A substantial percentage of the job growth in Texas was accredited to the oil boom, such as Laredo, Midland, Odessa and Ft. Worth. These areas had an increase in employment because of hydraulic fracturing and horizontal drilling activities that can access natural gas and oil supplies, which previously couldn’t be accessed because the of the technology.
“People 50 years ago knew that the oil was there, they just didn’t know how to extract it. Eventually the engineering technology caught up and the supplies could be extracted,” Fullerton said. “It is an expensive way of extraction. With the prices going down so much, a lot of those producers are no longer at the break even. They’re not making enough profit to cover their expenses.”
International alliances and foes in oil
The oil market changes frequently, and the EIA said that since oil companies will be losing money with low gas prices, they will be looking to drill with other known oil companies, which could result in job losses for shale exploration—a mineral used for natural gas.
“Right now things are calm, but if a major conflict breaks out in the Middle East, it can cause production in Iraq to go offline again,” Fullerton said. “It can cause production in the countries that neighbor Saudi Arabia to go down. It could cause the shipping lanes for oil out of the Straight of Hormuz into the Arabian Sea to shut down, which affects the Iranian oil supplies.”
The Middle East is known for being a volatile region and because Saudi Arabia launched airstrikes against the Houthi rebels — overrunning much of Yemen — the oil market was disrupted, leading to oil production in the U.S. again.
“Because international economic activity right now is weak, price increases due to increased economic activity are not going to be very pronounced this year,” Fullerton said. “So many international economies—China, Latin America, India, Western Europe—are performing weakly. The excess inventories of both oil and gasoline are not likely to be worked off very soon.”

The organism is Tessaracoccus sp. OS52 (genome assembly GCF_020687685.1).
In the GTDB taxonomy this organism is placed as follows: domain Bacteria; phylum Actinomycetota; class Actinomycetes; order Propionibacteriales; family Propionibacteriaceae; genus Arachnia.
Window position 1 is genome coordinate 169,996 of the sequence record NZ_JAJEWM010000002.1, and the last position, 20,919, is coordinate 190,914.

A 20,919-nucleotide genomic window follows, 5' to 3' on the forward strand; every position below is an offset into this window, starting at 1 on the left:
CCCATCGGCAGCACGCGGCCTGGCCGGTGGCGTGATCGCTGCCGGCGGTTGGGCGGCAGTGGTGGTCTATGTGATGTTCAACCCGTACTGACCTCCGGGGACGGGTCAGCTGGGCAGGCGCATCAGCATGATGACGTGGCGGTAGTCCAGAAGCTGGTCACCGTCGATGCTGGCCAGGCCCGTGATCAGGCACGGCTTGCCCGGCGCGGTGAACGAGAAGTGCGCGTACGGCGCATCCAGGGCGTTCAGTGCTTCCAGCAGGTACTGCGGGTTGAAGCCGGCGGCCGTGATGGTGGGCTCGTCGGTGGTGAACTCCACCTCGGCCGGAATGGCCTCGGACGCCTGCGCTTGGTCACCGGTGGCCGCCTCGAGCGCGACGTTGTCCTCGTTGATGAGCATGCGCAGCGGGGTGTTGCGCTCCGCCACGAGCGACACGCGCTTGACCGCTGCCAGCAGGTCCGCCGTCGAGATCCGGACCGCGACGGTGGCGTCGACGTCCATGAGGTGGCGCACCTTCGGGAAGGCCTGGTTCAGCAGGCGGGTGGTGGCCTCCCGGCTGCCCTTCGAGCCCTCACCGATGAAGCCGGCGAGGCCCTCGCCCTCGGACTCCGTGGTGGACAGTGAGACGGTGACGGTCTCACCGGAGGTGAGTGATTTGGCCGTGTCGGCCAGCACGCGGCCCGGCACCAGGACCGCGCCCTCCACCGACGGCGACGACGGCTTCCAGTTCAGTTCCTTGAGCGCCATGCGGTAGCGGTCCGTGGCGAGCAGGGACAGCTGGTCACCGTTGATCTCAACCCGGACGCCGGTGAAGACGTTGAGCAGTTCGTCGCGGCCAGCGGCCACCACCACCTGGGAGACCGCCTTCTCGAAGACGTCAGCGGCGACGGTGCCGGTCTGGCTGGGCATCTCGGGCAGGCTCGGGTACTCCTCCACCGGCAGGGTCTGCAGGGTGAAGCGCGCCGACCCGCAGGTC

The Organization of the Petroleum Exporting Countries’ decided that it would maintain market production instead of keeping the prices high, making the United States the largest producer of oil in the world.
“Saudi Arabia has decided—in terms of energy and green house gas effects—the best way to address those issues from their perspective as a major oil producer is to produce a lot of oil and make sure that the price of oil is below the break even point, for say hydraulic fracture and horizontal drilling,” Fullerton said.
Fullerton said that these Middle Eastern companies, including OPEC, are trying to make sure the hydraulic fractures and the horizontal drillers, in places like North Dakota and Texas, cannot make a profit or break even.
“Those production activities will be shut down, and people can buy their oil from Saudi Arabia and other OPEC producers,” he said. “They’ve got a documented strategy that they’re going to produce as much as it takes to make sure oil prices remain low and these fringe producers can’t operate profitably.”